The other problem is mosquitoes which are not native to Hawaii. They carry avian malaria which none of our native birds have resistance to. The climate has warmed up, so there are mosquitoes at the summits of mountains, the last sanctuary of these native birds. Unless something is done to control mosquitoes, we can foresee the loss of our native honeycreepers in the next couple of decades.

It’s make-or-break now, we’re at a real crossroads 

If birds and native insects start to disappear because of climate change, then we will lose pollinators. Plants will no longer produce viable seeds, and that will unleash a domino effect, which will impact biodiversity. 

I am still optimistic though; there is no reason why we shouldn’t be growing and replanting these rare plants in the forest. I’m confident that there’s enough resilience for most of the species to survive, and I will not give up my fight to save them.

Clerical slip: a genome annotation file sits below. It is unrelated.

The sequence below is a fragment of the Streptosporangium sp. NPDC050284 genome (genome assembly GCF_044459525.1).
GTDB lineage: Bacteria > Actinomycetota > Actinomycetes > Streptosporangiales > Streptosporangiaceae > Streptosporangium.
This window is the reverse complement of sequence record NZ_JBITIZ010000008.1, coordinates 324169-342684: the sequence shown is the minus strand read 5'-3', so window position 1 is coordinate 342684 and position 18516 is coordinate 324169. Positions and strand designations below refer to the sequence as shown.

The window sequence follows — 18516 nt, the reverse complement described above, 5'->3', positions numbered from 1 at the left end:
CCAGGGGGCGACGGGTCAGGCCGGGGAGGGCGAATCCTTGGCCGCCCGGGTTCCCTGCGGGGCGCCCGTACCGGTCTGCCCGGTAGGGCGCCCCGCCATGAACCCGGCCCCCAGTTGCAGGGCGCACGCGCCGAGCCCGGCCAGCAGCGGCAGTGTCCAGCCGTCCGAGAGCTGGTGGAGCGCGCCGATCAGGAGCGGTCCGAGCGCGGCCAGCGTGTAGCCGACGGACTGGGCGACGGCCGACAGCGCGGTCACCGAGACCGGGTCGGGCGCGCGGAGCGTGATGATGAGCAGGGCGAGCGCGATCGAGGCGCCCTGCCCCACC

Life on Land and the UN

  • Protecting forests and preserving is one of the goals of the UN’s 2030 Agenda for Sustainable Development (SDG 15)
  • Around 1.6 billion people depend on forests for their livelihood, including 70 million indigenous people 
  • Over 80 per cent of the human diet is provided by plants. Only three cereal crops – rice, maize and wheat – provide 60 per cent of energy intake.
  • The ILO is promoting the green economy as one approach to realize SDG 15.
  • The UN celebrates the International Day of Forests on March 21

Information taken from: https://news.un.org/en/story/2020/03/1059742

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